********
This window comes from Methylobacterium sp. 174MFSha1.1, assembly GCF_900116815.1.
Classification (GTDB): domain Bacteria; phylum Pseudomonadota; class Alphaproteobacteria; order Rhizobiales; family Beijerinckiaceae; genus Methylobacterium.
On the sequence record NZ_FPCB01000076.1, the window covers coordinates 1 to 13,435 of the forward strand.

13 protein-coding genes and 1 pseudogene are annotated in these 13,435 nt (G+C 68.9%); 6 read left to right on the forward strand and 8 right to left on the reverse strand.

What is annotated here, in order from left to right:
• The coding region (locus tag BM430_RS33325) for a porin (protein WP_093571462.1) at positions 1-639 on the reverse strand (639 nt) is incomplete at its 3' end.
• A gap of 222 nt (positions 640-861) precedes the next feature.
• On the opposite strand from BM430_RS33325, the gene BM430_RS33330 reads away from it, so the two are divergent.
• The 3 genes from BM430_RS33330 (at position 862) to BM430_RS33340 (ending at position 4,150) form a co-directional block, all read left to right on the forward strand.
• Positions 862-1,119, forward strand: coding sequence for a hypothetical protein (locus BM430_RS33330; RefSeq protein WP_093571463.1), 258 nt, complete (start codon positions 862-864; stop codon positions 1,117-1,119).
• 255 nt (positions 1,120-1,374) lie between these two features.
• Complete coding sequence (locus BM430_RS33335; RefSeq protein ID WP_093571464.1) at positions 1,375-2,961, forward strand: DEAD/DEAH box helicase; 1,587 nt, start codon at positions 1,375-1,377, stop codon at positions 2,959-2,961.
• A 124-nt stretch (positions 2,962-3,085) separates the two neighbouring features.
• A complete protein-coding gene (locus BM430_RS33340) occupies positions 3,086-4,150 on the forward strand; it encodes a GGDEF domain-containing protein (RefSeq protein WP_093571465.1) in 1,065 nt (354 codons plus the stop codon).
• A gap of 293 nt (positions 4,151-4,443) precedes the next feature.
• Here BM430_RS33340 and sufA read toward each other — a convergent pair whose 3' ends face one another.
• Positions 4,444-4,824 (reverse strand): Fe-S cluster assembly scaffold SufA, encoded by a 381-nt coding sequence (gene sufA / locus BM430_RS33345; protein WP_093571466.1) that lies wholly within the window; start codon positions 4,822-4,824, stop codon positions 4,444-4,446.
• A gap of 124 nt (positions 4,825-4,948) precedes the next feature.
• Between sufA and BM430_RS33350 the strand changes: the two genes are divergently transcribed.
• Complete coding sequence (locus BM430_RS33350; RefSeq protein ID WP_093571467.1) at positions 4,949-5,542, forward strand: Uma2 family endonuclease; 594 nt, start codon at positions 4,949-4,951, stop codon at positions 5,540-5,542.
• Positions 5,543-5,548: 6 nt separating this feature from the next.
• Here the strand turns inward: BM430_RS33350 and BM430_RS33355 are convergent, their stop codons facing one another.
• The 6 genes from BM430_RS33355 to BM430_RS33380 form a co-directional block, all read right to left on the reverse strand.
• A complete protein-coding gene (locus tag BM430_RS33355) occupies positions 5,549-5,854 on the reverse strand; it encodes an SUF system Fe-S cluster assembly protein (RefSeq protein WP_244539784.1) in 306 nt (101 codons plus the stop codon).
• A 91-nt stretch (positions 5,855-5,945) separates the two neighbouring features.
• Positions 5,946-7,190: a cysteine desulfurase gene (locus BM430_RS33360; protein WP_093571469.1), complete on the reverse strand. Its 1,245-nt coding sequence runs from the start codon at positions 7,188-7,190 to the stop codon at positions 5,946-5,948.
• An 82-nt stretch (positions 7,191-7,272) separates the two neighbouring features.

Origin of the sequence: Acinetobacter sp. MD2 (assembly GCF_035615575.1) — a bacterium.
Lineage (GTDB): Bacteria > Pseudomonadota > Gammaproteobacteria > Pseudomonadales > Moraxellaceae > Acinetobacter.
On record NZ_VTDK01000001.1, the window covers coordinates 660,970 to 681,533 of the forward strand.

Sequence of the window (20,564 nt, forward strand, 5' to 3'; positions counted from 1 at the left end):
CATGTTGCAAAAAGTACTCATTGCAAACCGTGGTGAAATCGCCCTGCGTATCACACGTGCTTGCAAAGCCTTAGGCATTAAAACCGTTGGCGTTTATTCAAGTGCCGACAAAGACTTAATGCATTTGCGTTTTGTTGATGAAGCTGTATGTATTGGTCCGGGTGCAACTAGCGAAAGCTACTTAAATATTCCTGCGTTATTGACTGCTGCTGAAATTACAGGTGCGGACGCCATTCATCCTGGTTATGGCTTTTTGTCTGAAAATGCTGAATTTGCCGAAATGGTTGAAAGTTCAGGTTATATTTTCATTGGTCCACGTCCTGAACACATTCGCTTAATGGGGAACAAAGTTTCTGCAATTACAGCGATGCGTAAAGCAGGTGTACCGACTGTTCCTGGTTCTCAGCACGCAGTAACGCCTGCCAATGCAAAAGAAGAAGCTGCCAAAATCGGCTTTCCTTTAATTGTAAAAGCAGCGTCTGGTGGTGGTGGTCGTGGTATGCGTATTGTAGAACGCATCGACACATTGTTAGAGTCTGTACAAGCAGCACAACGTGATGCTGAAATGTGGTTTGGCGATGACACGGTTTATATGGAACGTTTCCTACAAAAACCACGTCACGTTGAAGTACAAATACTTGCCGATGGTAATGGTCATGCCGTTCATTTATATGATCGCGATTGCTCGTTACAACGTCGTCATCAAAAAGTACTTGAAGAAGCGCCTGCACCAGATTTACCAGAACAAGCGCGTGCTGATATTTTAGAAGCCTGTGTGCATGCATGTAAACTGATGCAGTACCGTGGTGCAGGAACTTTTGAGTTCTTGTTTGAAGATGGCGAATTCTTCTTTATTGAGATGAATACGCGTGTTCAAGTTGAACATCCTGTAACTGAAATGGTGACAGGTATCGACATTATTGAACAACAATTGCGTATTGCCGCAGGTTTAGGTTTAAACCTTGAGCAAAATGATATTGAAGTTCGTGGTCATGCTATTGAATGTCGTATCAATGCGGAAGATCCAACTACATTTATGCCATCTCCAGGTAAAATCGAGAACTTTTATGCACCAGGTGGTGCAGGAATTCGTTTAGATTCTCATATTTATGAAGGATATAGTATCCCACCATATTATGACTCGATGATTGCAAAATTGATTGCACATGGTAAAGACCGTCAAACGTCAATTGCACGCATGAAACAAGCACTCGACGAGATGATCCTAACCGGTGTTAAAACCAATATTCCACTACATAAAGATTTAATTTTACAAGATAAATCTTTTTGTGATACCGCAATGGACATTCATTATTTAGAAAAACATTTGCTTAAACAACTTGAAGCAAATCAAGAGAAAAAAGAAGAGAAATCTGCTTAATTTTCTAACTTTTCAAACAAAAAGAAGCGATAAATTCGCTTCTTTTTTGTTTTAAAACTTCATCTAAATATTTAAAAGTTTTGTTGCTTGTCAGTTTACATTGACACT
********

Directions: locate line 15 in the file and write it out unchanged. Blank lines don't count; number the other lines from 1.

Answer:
• A gap of 293 nt (positions 4,151-4,443) precedes the next feature.